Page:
Potato farmers in export crisis get increased support from federal program
Interim payments increased through AgriStability program
The federal government has made changes to its AgriStability program to increase support for P.E.I. farmers affected by a suspension of trade in fresh potatoes to the United States.
The Canadian Food Inspection Agency suspended trade three weeks ago following the discovery of potato wart in two P.E.I. fields in October. It took the action to avoid a U.S.-ordered ban, which could be more difficult to reverse.
On Monday, the federal government announced P.E.I. farmers who did not sign up for the AgriStability program may do so now. It also increased interim payments from 50 per cent of anticipated payouts to 75 per cent.
In a news release, federal Agriculture Minister Marie-Claude Bibeau said the government is continuing its work to get the border reopened.
"We believe in the science that says the U.S. demands go beyond what is needed to manage risk," said Bibeau.
"In order to resume trade, however, the CFIA must work through the scientific evidence with the U.S. to give them the reassurances needed."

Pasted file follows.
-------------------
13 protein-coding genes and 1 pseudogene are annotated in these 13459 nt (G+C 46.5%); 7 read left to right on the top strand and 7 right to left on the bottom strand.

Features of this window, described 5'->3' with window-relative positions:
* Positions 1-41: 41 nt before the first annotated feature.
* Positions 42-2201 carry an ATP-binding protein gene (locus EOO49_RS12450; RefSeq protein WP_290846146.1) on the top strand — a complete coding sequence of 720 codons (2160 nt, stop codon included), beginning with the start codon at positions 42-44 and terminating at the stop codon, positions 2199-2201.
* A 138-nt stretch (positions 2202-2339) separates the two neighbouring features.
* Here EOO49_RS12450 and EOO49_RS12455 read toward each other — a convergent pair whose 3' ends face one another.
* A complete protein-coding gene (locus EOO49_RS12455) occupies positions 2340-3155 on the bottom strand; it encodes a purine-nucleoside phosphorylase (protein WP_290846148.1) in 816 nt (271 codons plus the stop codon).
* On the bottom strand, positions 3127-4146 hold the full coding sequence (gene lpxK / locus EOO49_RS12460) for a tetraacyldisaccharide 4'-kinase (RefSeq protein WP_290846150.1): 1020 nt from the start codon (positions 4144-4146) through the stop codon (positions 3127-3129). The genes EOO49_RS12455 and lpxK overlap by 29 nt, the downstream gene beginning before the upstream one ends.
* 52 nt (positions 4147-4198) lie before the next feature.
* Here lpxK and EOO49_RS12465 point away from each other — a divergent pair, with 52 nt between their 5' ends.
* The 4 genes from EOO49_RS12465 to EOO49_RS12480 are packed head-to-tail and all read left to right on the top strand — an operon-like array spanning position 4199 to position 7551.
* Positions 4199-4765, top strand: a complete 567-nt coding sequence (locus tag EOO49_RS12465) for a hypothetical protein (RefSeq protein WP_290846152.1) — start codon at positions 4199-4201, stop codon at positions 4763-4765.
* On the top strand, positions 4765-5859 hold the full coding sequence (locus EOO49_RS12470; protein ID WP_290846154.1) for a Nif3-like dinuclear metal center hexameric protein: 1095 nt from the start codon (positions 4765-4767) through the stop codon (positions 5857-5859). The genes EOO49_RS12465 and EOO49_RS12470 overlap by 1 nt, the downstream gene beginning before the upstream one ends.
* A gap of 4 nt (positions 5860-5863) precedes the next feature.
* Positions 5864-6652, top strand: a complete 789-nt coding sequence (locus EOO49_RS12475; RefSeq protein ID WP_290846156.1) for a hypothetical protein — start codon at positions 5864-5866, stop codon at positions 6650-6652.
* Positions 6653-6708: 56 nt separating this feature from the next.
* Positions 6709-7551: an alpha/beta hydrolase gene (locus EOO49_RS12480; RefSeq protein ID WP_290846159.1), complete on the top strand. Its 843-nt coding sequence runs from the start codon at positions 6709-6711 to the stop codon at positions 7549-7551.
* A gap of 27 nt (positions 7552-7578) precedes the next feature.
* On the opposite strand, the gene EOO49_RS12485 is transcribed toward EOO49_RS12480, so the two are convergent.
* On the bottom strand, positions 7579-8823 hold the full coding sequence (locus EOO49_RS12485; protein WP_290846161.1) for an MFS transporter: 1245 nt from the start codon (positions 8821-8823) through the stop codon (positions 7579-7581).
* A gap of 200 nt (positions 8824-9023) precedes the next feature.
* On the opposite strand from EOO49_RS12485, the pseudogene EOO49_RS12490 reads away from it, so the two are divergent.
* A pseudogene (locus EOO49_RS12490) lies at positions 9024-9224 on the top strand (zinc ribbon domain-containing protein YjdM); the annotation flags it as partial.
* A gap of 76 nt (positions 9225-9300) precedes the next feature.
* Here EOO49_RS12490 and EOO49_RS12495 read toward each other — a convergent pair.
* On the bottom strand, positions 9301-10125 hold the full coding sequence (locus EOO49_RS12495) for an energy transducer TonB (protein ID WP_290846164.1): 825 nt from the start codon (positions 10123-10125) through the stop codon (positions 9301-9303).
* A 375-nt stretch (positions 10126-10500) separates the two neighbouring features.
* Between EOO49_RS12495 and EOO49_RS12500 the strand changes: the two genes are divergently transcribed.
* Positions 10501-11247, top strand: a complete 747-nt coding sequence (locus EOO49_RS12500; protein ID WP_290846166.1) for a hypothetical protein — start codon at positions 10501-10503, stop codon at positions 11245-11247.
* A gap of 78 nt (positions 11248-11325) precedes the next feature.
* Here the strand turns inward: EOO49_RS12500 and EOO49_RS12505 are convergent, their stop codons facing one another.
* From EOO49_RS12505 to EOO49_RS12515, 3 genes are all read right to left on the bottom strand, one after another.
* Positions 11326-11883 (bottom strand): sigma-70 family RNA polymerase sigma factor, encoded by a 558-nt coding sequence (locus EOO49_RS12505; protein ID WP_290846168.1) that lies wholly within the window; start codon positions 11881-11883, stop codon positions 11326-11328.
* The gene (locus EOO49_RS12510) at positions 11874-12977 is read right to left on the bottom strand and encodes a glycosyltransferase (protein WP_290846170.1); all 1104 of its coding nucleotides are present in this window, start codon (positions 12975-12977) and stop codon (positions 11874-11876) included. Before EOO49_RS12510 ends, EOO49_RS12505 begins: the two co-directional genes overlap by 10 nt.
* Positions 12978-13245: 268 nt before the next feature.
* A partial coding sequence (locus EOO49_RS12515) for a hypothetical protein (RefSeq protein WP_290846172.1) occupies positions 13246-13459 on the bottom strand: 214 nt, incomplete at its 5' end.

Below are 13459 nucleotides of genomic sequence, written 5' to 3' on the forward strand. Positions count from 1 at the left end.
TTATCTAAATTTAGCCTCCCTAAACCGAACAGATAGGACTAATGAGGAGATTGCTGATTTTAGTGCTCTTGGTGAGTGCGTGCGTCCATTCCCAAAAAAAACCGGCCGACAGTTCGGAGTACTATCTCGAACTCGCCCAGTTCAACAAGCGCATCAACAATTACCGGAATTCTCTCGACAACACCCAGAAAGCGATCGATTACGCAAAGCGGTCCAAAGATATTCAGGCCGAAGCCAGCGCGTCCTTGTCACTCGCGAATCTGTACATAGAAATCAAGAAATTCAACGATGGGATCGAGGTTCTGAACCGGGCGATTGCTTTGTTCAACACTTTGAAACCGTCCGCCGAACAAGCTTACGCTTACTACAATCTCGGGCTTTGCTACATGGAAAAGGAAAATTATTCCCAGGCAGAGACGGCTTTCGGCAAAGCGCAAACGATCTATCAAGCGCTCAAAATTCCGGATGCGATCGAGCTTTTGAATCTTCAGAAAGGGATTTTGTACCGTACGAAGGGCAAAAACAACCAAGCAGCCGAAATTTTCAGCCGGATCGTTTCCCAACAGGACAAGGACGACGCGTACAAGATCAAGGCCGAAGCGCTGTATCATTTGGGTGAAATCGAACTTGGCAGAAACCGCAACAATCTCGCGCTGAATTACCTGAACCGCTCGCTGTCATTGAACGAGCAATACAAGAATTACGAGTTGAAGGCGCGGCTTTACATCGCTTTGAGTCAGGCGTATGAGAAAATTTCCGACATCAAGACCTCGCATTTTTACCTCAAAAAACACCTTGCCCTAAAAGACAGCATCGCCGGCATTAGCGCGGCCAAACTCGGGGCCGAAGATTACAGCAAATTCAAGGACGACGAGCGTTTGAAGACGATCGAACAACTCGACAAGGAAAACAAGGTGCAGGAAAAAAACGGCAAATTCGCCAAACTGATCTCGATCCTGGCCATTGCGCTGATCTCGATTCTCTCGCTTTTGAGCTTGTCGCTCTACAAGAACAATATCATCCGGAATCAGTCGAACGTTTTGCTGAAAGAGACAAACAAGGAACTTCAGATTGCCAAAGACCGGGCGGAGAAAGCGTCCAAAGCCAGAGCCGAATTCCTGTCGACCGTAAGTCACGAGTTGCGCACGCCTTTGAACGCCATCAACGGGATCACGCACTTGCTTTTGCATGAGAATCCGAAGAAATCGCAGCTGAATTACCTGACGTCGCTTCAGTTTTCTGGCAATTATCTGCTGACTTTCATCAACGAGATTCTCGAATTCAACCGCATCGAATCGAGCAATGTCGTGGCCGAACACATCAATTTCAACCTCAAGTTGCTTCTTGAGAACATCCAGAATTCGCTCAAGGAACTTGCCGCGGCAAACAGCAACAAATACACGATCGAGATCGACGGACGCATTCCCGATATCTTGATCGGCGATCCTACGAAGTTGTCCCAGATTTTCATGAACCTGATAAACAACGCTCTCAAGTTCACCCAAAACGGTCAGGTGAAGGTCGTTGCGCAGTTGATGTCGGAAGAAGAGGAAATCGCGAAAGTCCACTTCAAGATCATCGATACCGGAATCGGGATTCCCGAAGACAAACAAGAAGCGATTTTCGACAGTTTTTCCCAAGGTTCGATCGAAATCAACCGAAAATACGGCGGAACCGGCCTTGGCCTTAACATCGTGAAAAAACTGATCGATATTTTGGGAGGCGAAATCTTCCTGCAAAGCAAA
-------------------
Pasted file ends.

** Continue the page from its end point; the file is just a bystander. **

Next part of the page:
Potato wart disfigures potatoes and makes them unmarketable, but is not a threat to human health. It is considered a serious agricultural pest. The U.S. and Canada have had a management plan for potato wart in place for 20 years, including washing and spraying fresh potatoes with sprout inhibitor to keep potatoes from growing.
With a bumper crop this year, P.E.I. expected to ship about $120 million worth of potatoes to the U.S. this season. With the border closed those potatoes are now sitting in warehouses. Some farmers are saying even if the border opened today there would not be enough trucks to move all the potatoes, and some of what is in those warehouses now will have to be destroyed.
Speaking on Island Morning Tuesday Cardigan MP Lawrence MacAulay, P.E.I.'s representative in the federal cabinet said farmers can expect more support than what is coming from AgriStability.
"That is not enough," said MacAulay.
"Over the years when things happened the federal government stepped up. The federal government will step up again."
MacAulay said it still needs to be determined what the losses are, but he acknowledged at the end of the day farmers will lose money.
With files from Island Morning